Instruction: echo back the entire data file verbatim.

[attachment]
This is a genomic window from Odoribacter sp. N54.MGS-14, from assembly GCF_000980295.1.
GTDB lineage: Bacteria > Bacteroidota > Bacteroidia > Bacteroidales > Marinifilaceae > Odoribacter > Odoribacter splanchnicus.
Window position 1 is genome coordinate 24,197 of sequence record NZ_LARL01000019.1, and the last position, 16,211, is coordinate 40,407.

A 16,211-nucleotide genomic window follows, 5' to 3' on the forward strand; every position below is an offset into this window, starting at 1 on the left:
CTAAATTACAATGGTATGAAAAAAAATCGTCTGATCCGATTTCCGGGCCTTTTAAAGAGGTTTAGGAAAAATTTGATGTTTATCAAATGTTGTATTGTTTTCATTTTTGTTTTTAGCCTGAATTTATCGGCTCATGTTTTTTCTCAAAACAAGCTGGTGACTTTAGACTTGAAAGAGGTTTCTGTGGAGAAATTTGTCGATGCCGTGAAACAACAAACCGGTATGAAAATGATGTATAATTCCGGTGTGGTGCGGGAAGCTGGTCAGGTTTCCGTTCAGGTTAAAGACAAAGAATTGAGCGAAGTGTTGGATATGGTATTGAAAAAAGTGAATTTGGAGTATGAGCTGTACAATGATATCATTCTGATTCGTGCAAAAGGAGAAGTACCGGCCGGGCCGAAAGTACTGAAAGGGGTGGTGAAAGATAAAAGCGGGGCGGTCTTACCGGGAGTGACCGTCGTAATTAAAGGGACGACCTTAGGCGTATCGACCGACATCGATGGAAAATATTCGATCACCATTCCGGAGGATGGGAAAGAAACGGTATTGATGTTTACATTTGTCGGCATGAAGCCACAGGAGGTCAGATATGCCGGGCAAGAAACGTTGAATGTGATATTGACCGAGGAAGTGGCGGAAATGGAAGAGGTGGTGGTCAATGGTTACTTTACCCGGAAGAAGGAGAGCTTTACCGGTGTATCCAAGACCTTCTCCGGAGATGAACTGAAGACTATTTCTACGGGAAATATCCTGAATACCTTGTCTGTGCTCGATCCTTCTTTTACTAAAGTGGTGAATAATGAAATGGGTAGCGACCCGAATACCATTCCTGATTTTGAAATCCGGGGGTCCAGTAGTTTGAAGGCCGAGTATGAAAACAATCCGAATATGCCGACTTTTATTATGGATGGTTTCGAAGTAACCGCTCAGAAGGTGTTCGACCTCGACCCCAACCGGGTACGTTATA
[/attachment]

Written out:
This is a genomic window from Odoribacter sp. N54.MGS-14, from assembly GCF_000980295.1.
GTDB lineage: Bacteria > Bacteroidota > Bacteroidia > Bacteroidales > Marinifilaceae > Odoribacter > Odoribacter splanchnicus.
Window position 1 is genome coordinate 24,197 of sequence record NZ_LARL01000019.1, and the last position, 16,211, is coordinate 40,407.

A 16,211-nucleotide genomic window follows, 5' to 3' on the forward strand; every position below is an offset into this window, starting at 1 on the left:
CTAAATTACAATGGTATGAAAAAAAATCGTCTGATCCGATTTCCGGGCCTTTTAAAGAGGTTTAGGAAAAATTTGATGTTTATCAAATGTTGTATTGTTTTCATTTTTGTTTTTAGCCTGAATTTATCGGCTCATGTTTTTTCTCAAAACAAGCTGGTGACTTTAGACTTGAAAGAGGTTTCTGTGGAGAAATTTGTCGATGCCGTGAAACAACAAACCGGTATGAAAATGATGTATAATTCCGGTGTGGTGCGGGAAGCTGGTCAGGTTTCCGTTCAGGTTAAAGACAAAGAATTGAGCGAAGTGTTGGATATGGTATTGAAAAAAGTGAATTTGGAGTATGAGCTGTACAATGATATCATTCTGATTCGTGCAAAAGGAGAAGTACCGGCCGGGCCGAAAGTACTGAAAGGGGTGGTGAAAGATAAAAGCGGGGCGGTCTTACCGGGAGTGACCGTCGTAATTAAAGGGACGACCTTAGGCGTATCGACCGACATCGATGGAAAATATTCGATCACCATTCCGGAGGATGGGAAAGAAACGGTATTGATGTTTACATTTGTCGGCATGAAGCCACAGGAGGTCAGATATGCCGGGCAAGAAACGTTGAATGTGATATTGACCGAGGAAGTGGCGGAAATGGAAGAGGTGGTGGTCAATGGTTACTTTACCCGGAAGAAGGAGAGCTTTACCGGTGTATCCAAGACCTTCTCCGGAGATGAACTGAAGACTATTTCTACGGGAAATATCCTGAATACCTTGTCTGTGCTCGATCCTTCTTTTACTAAAGTGGTGAATAATGAAATGGGTAGCGACCCGAATACCATTCCTGATTTTGAAATCCGGGGGTCCAGTAGTTTGAAGGCCGAGTATGAAAACAATCCGAATATGCCGACTTTTATTATGGATGGTTTCGAAGTAACCGCTCAGAAGGTGTTCGACCTCGACCCCAACCGGGTACGTTATA